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Shocking images of the world’s most forsaken people starving to death

WARNING: Some images in this gallery may be disturbing because of their graphic nature.

The Rohingya may be the most well-known forgotten people on earth. The minority Muslim community living along Burma's western border has been discriminated against for decades by the central Burmese state. Their plight is well-documented, but that has changed few of the grim facts on the ground. These pictures, provided by Reuters, come from a number of camps for the internally displaced in Burma's western Arakan state, also known as Rakhine, that are home now to tens of thousands of Rohingya who fled recent rounds of ethnic mob violence.

A displaced Rohingya woman, Norbagoun, holds her severely malnourished twins in their shelter at the Dar Paing camp for internally displaced people in Sittwe, Rakhine state, on April 24. (Reuters/Minzayar )

The images show the deplorable living conditions there, made far worse after the forced removal of foreign NGO aid workers, some of whom were expelled by Burmese authorities in February. Hunger and malnutrition stalk the camps, leaving infant children most vulnerable. According to one aid worker whom Reuters cites in the Kyein Ni Pin camp, six infants have died there in the weeks since doctors from Medecins Sans Frontieres were ordered out of the country.

Norbagoun's babies are less than a month old.  (Reuters/Minzayar)

The Rohingya are looked upon by many other Burmese as Bengali interlopers illegally living in a foreign land; most Rohingya are denied Burmese citizenship. But the vast majority of the roughly 1.3 million people considered Rohingya who live in Burma have called Arakan state home for generations. Tomás Ojea Quintana, a U.N. special rapporteur, surveyed the situation earlier this month in the wake of the withdrawal of aid workers. He documented food shortages and the lack of access to water and to adequate medical care. The conditions, he said, were part of a "long history of discrimination and persecution against the Rohingya Muslim community, which could amount to crimes against humanity."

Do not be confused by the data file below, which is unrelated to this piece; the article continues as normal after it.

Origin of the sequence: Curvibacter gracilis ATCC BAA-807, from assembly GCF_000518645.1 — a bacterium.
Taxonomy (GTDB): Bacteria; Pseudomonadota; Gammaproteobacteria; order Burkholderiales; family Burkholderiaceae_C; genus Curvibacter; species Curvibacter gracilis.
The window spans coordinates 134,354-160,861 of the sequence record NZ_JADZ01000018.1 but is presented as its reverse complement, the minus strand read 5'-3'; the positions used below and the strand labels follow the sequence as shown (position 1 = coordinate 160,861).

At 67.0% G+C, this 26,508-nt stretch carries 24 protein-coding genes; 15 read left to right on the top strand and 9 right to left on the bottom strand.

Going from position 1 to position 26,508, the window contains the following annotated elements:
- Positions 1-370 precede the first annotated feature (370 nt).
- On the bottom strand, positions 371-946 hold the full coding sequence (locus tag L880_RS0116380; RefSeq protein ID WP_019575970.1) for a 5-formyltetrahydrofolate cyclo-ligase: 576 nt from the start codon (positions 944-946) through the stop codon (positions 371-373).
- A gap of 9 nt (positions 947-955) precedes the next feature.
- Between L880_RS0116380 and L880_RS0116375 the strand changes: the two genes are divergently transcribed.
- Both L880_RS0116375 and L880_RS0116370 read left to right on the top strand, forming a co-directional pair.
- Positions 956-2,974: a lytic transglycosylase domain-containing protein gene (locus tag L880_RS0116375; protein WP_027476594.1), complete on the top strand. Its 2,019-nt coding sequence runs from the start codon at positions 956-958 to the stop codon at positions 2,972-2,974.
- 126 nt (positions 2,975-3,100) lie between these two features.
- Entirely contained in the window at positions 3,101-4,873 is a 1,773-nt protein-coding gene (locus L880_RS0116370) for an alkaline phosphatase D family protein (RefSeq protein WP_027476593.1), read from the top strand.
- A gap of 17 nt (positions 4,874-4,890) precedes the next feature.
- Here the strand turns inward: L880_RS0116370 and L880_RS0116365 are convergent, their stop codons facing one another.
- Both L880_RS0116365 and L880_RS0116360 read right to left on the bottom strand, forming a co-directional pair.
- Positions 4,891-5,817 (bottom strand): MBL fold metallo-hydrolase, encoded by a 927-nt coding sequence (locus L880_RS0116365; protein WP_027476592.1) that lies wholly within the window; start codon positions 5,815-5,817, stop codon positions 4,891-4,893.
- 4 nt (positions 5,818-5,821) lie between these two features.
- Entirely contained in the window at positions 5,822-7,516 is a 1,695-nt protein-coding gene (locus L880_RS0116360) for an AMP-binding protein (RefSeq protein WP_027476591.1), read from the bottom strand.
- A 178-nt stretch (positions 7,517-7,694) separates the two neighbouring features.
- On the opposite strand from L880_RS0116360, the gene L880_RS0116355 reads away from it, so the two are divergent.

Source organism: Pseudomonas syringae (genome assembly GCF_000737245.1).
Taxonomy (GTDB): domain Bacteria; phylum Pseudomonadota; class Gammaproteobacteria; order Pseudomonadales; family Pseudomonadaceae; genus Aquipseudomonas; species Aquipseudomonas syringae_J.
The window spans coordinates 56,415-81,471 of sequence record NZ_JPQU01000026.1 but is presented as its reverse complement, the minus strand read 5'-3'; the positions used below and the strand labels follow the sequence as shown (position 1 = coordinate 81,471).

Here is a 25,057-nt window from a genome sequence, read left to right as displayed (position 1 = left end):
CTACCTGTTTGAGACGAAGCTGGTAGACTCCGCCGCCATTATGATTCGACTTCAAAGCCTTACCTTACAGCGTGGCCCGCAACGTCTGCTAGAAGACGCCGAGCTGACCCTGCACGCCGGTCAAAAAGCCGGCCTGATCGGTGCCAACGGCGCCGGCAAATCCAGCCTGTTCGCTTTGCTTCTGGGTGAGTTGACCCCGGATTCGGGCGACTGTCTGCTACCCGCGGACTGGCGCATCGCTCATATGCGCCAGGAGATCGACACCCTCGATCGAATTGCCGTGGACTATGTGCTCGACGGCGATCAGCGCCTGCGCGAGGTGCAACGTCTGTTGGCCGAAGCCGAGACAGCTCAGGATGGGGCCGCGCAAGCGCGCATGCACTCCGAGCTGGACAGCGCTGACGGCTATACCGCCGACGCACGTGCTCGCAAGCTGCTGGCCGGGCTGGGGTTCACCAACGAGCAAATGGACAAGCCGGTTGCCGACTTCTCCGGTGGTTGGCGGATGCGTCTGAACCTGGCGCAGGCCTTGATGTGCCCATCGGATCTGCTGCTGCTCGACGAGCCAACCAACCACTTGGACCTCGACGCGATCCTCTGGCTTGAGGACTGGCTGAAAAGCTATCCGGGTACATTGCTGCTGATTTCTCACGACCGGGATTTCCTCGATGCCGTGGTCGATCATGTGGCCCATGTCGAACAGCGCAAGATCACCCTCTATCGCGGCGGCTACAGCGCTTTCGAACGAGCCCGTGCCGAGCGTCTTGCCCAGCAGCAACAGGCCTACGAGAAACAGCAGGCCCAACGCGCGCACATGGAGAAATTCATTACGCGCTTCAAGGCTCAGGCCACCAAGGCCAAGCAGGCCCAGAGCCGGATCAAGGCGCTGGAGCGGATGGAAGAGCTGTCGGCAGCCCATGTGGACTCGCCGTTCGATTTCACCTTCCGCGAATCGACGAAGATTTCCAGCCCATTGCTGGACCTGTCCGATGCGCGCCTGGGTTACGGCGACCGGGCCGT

Rohingya children walk past shelters inside the Kyein Ni Pyin camp for internally displaced people in Pauk Taw, Rakhine state, on April 23. (Reuters/Minzayar)

Sectarian and ethnic strife have shadowed Burma's slow transition to democracy after years of brutal military dictatorship. A strident Buddhist nationalism, fueled by some particularly radical characters, is in part to blame. In March of 2013, Buddhist mobs reportedly targeted Muslim neighborhoods — Muslims who were not ethnic Rohingya — in the central Burmese town of Meikhtila after a local dispute at a gold shop. At least 43 people were killed in what some described as a fiery pogrom, the worst single incident in a wave of violence that has led to more than 300 deaths and prompted at least 140,000 to flee their homes in recent years.

Some have been dismayed by the relative silence of Aung San Suu Kyi, Burma's Nobel laureate, a champion of democracy and now the lead opposition figure in parliament. Meanwhile, the Rohingya suffer in the margins, not totally forgotten, but largely devoid of help and hope.

Ishaan Tharoor writes about foreign affairs for The Washington Post. He previously was a senior editor at TIME, based first in Hong Kong and later in New York.



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